J. Schwider and H. Sickinger, “Array tests for microlenses,” Optik (Stuttg.) 107, 26–34 (1997).

1983

1981

Y. Li and E. Wolf, “Focal shifts in diffracted converging spherical waves,” Opt. Commun. 39(4), 211–215 (1981).
[CrossRef]

Blattner, P.

U. Vokinger, R. Dändliker, P. Blattner, and H. P. Herzig, “Unconventional treatment of focal shift,” Opt. Commun. 157(1-6), 218–224 (1998).
[CrossRef]

Burow, R.

Cox, R.

H. Ottevaere, R. Cox, H. P. Herzig, T. Miyashita, K. Naessens, M. Taghizadeh, R. Völkel, H. J. Woo, and H. Thienpont, “Comparing glass and plastic refractive microlenses fabricated with different technologies,” J. Opt. A 8, S407–S429 (2006).

Dändiker, R.

C. Rockstuhl, I. Märki, T. Scharf, M. Salt, H. P. Herzig, and R. Dändiker, “High-resolution interference microscopy: a tool for probing optical waves in the far-field on a nanometric length scale,” Curr. Nanosci. 2(4), 337–350 (2006).
[CrossRef]

Dändliker, R.

U. Vokinger, R. Dändliker, P. Blattner, and H. P. Herzig, “Unconventional treatment of focal shift,” Opt. Commun. 157(1-6), 218–224 (1998).
[CrossRef]

Elssner, K.-E.

Grzanna, J.

Herzig, H. P.

M.-S. Kim, T. Scharf, and H. P. Herzig, “Amplitude and phase measurements of highly focused light in optical data storage systems,” accepted for publication in Jpn. J. Appl. Phys. (2010).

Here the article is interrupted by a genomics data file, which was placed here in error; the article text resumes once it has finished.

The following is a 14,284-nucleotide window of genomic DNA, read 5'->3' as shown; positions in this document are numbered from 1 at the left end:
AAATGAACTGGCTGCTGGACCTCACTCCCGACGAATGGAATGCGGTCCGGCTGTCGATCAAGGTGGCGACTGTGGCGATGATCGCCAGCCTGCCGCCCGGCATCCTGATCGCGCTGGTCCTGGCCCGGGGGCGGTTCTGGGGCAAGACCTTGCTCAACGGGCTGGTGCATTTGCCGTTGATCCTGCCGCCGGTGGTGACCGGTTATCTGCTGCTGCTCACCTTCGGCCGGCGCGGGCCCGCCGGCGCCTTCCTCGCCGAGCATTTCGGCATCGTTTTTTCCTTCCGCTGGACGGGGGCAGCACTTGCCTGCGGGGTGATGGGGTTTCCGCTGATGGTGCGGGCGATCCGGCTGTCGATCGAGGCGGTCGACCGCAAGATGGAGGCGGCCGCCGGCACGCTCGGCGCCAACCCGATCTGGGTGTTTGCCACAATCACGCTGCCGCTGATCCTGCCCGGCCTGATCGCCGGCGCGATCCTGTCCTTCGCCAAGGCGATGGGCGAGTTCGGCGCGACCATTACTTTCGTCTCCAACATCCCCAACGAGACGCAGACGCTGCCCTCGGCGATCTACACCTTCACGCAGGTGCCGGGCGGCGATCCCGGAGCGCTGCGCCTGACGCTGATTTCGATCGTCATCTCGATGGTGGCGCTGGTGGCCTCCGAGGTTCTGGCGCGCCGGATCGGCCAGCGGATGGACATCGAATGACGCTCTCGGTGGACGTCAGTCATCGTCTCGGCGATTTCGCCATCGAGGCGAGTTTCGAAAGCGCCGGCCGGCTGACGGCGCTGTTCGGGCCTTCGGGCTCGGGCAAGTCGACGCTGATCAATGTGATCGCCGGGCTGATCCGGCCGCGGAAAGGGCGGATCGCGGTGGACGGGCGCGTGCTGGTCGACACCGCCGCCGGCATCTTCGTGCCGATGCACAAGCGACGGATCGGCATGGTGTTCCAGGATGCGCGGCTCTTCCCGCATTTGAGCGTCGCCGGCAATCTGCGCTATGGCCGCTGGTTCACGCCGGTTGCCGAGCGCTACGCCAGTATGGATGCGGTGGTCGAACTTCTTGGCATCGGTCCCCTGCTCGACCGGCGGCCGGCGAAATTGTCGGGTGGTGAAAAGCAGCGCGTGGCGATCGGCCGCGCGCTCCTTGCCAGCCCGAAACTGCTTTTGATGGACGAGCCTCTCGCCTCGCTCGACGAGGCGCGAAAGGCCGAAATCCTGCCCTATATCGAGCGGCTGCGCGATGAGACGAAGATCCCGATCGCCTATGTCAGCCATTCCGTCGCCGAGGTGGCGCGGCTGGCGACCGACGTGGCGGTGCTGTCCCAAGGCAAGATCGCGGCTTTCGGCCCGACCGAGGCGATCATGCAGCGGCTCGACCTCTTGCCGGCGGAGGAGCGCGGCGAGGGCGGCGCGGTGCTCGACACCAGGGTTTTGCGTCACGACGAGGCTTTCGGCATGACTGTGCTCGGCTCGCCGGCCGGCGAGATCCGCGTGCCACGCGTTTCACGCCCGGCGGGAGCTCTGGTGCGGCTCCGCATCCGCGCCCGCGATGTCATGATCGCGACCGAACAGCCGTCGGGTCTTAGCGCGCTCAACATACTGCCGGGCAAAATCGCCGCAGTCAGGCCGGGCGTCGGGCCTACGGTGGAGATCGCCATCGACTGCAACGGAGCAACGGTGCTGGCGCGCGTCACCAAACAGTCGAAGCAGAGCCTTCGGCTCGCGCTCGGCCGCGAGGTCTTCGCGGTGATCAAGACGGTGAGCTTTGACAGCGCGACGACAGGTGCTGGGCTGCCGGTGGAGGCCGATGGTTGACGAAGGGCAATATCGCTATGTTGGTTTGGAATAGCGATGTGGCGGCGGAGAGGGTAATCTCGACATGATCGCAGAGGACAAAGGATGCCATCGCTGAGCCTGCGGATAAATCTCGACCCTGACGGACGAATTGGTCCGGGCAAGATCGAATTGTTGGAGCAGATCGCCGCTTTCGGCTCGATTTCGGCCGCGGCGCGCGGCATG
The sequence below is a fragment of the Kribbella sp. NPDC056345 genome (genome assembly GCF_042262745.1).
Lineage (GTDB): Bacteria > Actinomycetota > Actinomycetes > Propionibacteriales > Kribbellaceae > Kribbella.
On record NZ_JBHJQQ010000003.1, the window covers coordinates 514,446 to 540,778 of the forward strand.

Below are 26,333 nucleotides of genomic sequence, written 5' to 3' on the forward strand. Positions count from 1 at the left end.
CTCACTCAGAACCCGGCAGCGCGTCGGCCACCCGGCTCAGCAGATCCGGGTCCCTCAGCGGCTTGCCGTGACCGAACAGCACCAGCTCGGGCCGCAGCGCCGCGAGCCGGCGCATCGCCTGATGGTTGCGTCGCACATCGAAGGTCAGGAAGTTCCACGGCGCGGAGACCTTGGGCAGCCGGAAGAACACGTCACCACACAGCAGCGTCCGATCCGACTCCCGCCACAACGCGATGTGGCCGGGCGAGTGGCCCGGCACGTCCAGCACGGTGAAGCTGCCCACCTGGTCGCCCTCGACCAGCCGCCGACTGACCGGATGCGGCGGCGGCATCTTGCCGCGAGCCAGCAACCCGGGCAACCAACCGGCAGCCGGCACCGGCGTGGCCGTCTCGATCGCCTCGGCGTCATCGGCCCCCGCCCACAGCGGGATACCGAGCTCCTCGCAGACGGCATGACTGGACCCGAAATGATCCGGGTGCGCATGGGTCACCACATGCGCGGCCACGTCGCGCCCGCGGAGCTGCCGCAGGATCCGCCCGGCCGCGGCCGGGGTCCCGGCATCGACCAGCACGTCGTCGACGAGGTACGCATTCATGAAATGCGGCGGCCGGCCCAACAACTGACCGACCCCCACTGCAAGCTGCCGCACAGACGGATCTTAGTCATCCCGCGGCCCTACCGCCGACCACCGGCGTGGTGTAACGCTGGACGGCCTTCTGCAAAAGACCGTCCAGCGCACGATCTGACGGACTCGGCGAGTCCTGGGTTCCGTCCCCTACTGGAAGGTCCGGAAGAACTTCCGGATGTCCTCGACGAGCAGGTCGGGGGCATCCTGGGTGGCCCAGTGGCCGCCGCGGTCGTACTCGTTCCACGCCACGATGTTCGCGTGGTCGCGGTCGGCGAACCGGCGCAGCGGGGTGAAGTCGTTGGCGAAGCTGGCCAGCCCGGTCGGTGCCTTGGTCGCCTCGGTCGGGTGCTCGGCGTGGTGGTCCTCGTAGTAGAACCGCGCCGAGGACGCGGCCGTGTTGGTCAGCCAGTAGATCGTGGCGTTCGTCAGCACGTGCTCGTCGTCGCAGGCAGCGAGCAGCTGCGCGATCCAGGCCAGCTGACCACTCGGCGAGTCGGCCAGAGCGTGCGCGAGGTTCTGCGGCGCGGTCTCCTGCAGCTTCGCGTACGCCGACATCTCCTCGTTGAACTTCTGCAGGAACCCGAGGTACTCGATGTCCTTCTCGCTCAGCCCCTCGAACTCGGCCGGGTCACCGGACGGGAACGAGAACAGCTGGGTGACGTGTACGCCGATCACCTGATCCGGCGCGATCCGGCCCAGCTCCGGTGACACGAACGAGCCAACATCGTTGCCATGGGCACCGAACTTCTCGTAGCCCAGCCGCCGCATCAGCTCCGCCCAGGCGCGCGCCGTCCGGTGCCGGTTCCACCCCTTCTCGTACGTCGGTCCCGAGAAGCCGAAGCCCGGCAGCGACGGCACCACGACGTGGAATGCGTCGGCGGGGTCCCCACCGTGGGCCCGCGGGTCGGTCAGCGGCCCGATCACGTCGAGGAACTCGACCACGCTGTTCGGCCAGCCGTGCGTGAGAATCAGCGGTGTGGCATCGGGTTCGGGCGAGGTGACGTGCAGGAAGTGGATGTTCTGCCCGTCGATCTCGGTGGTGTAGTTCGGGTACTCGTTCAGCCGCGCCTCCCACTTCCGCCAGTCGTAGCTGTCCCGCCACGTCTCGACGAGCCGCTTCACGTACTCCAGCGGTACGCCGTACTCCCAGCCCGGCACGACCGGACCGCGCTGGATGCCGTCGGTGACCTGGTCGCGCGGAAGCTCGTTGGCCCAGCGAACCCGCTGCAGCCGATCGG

[CrossRef]

H. Ottevaere, R. Cox, H. P. Herzig, T. Miyashita, K. Naessens, M. Taghizadeh, R. Völkel, H. J. Woo, and H. Thienpont, “Comparing glass and plastic refractive microlenses fabricated with different technologies,” J. Opt. A 8, S407–S429 (2006).

C. Rockstuhl, I. Märki, T. Scharf, M. Salt, H. P. Herzig, and R. Dändiker, “High-resolution interference microscopy: a tool for probing optical waves in the far-field on a nanometric length scale,” Curr. Nanosci. 2(4), 337–350 (2006).
[CrossRef]

U. Vokinger, R. Dändliker, P. Blattner, and H. P. Herzig, “Unconventional treatment of focal shift,” Opt. Commun. 157(1-6), 218–224 (1998).
[CrossRef]

P. Nussbaum, I. Philipoussis, A. Husser, and H. P. Herzig, “Simple technique for replication of micro-optical elements,” Opt. Eng. 37(6), 1804–1808 (1998).
[CrossRef]

Husser, A.

P. Nussbaum, I. Philipoussis, A. Husser, and H. P. Herzig, “Simple technique for replication of micro-optical elements,” Opt. Eng. 37(6), 1804–1808 (1998).
[CrossRef]

Kato, M.